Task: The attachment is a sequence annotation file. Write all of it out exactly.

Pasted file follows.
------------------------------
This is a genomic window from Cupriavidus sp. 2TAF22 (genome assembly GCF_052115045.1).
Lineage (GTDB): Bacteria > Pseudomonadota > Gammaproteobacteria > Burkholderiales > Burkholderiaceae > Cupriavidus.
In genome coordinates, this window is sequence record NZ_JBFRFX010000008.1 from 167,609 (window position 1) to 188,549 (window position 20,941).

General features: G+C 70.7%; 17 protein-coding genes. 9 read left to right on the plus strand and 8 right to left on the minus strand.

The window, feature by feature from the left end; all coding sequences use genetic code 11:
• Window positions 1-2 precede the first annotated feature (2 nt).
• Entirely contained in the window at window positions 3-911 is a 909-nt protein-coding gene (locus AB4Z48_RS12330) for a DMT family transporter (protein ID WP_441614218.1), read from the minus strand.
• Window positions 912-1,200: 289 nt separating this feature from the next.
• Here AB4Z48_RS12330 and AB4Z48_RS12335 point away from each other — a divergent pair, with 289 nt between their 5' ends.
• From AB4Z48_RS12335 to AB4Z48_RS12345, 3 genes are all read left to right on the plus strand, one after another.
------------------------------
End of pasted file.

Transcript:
This is a genomic window from Cupriavidus sp. 2TAF22 (genome assembly GCF_052115045.1).
Lineage (GTDB): Bacteria > Pseudomonadota > Gammaproteobacteria > Burkholderiales > Burkholderiaceae > Cupriavidus.
In genome coordinates, this window is sequence record NZ_JBFRFX010000008.1 from 167,609 (window position 1) to 188,549 (window position 20,941).

General features: G+C 70.7%; 17 protein-coding genes. 9 read left to right on the plus strand and 8 right to left on the minus strand.

The window, feature by feature from the left end; all coding sequences use genetic code 11:
• Window positions 1-2 precede the first annotated feature (2 nt).
• Entirely contained in the window at window positions 3-911 is a 909-nt protein-coding gene (locus AB4Z48_RS12330) for a DMT family transporter (protein ID WP_441614218.1), read from the minus strand.
• Window positions 912-1,200: 289 nt separating this feature from the next.
• Here AB4Z48_RS12330 and AB4Z48_RS12335 point away from each other — a divergent pair, with 289 nt between their 5' ends.
• From AB4Z48_RS12335 to AB4Z48_RS12345, 3 genes are all read left to right on the plus strand, one after another.